Fox News Flash top headlines for January 6
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The White House plans to work with the U.S. Postal Service to mail out 500 million at-home coronavirus tests to Americans in the coming weeks to address a testing-kit shortage amid the recent omicron surge, according to a report.
Officials hope to start shipping tests within the month; they will be sent to people who request them on a yet-to-be-launched government website, the Washington Post reported, citing four sources who spoke on the condition of anonymity as the program is formalized.
The plan has yet to be officially announced. Confirmation could come as soon as next week, a source told the newspaper.
A sign is posted at a CVS pharmacy in the Mississippi Statehouse in Jackson, Jan. 3, 2022. It was widely reported that at-home COVID-19 tests were in very short supply throughout the state.
The Biden administration awarded its first testing contract to a manufacturer Thursday, but the name of the company wasn’t reported.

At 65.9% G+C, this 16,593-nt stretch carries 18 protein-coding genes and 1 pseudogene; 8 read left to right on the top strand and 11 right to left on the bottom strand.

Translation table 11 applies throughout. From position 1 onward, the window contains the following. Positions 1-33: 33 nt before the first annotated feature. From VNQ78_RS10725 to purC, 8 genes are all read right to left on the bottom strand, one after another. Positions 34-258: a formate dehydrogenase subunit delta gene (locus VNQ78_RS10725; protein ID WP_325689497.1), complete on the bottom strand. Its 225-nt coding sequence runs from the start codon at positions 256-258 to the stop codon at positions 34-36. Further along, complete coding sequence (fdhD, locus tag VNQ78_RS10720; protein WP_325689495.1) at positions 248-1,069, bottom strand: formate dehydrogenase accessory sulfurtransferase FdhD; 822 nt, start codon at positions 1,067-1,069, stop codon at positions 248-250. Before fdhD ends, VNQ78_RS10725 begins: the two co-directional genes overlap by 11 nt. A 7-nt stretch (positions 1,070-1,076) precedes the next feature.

The Postal Service may ask its 40,000 seasonal holiday workers to stay on to help distribute the tests, according to the Post.
A line of cars stretching several blocks wait to pull into an appointment-only COVID-19 testing center, Thursday, Jan. 6, 2022, in Seattle.
Jeff Zients, the White House coronavirus response coordinator, told reporters in a briefing Wednesday that the testing kits would start being shipped to the federal government within about a week and Americans who buy testing kits would also soon be able to get the cost reimbursed by their insurance.
The new omicron variant has caused a sharp rise in cases across the country, which coincided with the crush of cross-country holiday travel that returned to a level of normalcy after most people stayed home during Christmas 2020.
The plan is coming together as lines to get tested are beginning to grow around the country, according to the Post.
Youngstown City Heath Department worker Kathy Johnson holds an at-home COVID-19 test kit during a distribution event, Dec. 30, 2021, in Youngstown, Ohio.
New school guidance from the administration allowing students who test negative after being exposed to stay in the classroom is also driving up the demand for tests, The New York Times reported.
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